Microsoft today published a blog post sharing the news that Visual Studio, the company’s coding utility used for creating a variety of apps, was coming to the Mac for those who “need or want to use macOS.” However, it looks like the tech giant made a mistake and accidentally published this post too early.
But how do we know it was published too early? Well, in just enough time for Google to cache the post, Microsoft took it down so it wouldn’t be visible any longer on their site. This indicates that someone slipped up inside their team and the news wasn’t supposed to be shared as of yet.
It’s also indicated that the news broke too early by the fact that Microsoft says in their post, “At Connect(); in November, Microsoft is launching a preview of Visual Studio for Mac.” Microsoft’s Connect(); event isn’t scheduled to begin until this Wednesday to Friday, November 14th to the 16th. Therefore, it looks like the company pushed a button not meant to be pressed for at least another two days or so.
Nevertheless, even though the news broke too early, we still have plenty of information regarding Visual Studio for Mac. For starters, it’s based on the development platform Xamarin Studio, supports the C# and F# languages, and even allows users to code for iOS, Android, and the Mac all from within the editor (of course, Windows apps can also be programmed). Previously, interested developers have had to rely on the likes of Windows and Microsoft’s ecosystem in order to use Visual Studio, however it looks like MS is really pushing their cross-platform availability when it comes to this announcement.
You can read a little more about the background of Visual Studio for Mac below.
At its heart, Visual Studio for Mac is a macOS counterpart of the Windows version of Visual Studio. If you enjoy the Visual Studio development experience, but need or want to use macOS, you should feel right at home. Its UX is inspired by Visual Studio, yet designed to look and feel like a native citizen of macOS. And like Visual Studio for Windows, it’s complemented by Visual Studio Code for times when you don’t need a full IDE, but want a lightweight yet rich standalone source editor.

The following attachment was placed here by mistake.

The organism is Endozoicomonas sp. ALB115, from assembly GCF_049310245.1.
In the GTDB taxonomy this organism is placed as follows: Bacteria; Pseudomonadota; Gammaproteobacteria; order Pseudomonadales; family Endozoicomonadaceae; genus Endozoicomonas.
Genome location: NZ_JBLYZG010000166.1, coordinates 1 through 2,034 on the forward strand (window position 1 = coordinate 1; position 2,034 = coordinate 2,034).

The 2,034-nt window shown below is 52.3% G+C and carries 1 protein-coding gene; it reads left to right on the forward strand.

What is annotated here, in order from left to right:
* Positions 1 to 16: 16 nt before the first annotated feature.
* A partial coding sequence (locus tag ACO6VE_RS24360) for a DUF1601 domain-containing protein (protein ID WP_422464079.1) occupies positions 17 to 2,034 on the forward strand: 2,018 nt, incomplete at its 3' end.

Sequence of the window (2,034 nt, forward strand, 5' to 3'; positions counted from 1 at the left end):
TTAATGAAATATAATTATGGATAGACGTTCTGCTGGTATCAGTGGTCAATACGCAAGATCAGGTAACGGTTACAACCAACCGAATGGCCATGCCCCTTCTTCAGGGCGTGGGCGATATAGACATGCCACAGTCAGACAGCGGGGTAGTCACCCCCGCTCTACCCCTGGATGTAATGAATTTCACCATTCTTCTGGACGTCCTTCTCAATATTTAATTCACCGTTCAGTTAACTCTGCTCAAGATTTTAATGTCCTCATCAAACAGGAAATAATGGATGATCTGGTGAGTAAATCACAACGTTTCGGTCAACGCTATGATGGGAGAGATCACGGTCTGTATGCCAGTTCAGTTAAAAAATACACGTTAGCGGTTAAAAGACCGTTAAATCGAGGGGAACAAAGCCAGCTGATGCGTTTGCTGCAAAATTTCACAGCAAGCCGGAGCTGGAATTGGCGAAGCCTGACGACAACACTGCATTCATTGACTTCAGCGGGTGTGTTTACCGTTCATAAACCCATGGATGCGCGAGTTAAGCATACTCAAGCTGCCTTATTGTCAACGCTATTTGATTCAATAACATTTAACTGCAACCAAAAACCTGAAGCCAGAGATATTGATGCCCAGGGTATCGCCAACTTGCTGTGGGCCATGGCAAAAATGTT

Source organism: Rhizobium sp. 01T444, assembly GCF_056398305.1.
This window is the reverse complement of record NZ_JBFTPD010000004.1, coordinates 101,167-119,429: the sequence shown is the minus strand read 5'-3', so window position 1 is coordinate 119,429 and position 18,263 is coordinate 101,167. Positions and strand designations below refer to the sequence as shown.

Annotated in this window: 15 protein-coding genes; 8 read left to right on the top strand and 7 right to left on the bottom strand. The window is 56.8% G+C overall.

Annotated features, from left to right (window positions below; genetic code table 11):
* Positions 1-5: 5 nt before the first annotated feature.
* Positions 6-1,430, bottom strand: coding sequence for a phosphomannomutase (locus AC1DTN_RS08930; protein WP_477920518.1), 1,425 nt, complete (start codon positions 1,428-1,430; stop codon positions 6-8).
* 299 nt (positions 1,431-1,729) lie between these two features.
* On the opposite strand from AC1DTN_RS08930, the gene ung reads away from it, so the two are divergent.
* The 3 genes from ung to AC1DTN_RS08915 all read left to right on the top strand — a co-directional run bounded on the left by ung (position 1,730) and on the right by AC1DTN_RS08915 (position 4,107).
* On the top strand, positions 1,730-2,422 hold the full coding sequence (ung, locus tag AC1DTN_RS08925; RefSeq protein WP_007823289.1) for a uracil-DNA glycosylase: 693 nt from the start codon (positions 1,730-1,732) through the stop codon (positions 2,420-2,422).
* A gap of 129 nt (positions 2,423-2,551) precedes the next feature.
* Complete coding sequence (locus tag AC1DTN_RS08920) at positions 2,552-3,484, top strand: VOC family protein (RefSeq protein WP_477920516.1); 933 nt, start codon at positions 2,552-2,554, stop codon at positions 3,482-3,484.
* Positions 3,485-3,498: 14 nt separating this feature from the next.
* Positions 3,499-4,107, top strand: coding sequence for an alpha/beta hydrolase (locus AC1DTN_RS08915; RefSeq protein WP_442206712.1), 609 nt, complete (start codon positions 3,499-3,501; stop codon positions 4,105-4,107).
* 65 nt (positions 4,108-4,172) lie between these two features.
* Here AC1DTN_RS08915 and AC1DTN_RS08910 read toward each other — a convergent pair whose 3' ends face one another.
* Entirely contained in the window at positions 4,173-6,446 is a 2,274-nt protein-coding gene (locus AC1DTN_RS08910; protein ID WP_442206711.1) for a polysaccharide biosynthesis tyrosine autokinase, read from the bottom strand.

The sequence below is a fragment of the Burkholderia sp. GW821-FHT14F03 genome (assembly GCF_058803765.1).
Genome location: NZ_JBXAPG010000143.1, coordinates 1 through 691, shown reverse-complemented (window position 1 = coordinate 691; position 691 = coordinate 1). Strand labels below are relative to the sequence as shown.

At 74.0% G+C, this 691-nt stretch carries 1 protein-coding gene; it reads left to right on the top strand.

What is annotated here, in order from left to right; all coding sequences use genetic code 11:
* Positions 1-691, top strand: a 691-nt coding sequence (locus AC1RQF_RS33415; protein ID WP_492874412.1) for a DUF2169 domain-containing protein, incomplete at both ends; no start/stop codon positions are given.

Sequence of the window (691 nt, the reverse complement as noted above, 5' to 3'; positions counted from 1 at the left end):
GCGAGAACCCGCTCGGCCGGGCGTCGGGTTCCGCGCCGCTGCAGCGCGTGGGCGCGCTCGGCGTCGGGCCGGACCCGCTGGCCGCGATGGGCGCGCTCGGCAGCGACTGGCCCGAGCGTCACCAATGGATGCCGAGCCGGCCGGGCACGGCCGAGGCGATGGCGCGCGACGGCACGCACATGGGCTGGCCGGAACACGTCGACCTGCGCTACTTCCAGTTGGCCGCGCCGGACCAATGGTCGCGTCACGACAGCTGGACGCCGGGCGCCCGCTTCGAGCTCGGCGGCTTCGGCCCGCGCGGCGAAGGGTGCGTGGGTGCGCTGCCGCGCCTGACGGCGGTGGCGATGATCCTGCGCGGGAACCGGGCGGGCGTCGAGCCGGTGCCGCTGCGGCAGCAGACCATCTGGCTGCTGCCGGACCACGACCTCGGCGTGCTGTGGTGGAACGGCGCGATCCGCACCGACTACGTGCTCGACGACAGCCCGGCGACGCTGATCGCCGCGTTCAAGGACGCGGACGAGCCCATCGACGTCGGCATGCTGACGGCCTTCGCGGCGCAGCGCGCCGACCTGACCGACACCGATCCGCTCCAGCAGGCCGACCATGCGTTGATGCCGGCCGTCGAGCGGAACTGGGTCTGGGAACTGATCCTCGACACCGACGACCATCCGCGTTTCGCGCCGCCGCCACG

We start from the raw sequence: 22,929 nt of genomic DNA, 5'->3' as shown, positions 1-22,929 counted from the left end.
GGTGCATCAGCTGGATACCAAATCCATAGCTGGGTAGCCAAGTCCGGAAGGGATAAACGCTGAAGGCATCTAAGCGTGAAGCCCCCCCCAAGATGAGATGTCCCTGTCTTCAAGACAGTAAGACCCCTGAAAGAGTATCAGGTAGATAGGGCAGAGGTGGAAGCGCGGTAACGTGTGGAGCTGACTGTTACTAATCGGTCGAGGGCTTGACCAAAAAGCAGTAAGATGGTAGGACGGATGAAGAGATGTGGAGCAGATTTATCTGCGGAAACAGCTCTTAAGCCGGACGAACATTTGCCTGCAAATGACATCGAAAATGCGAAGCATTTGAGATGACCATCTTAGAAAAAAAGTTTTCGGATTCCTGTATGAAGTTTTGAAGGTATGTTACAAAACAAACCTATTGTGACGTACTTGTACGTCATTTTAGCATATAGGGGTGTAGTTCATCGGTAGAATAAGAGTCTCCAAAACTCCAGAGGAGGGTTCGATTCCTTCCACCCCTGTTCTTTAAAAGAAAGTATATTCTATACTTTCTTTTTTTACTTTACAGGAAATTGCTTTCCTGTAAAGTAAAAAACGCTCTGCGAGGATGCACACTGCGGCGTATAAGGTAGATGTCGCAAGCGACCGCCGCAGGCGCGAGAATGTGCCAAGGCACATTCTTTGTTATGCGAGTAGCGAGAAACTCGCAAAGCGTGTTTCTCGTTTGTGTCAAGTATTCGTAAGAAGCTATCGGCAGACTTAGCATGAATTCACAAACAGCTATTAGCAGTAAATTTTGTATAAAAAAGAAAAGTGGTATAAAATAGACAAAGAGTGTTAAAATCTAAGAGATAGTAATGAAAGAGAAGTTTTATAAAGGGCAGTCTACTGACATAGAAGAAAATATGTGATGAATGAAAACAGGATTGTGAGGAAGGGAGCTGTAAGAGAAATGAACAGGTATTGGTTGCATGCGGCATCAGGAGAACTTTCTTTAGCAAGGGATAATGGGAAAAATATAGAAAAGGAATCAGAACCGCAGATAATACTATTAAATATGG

Below the surface, Visual Studio for Mac also has a lot in common with its siblings in the Visual Studio family. Its IntelliSense and refactoring use the Roslyn Compiler Platform; its project system and build engine use MSBuild; and its source editor supports TextMate bundles. It uses the same debugger engines for Xamarin and .NET Core apps, and the same designers for Xamarin.iOS and Xamarin.Android.
Compatibility is a key focus of Visual Studio for Mac. Although it’s a new product and doesn’t support all of the Visual Studio project types, for those it does have in common it uses the same MSBuild solution and project format. If you have team members on macOS and Windows, or switch between the two OSes yourself, you can seamlessly share your projects across platforms. There’s no need for any conversion or migration.
As of now, Visual Studio for Mac’s preview isn’t currently live, however expect it to become available in the coming days as we experience Connect(); November 2016.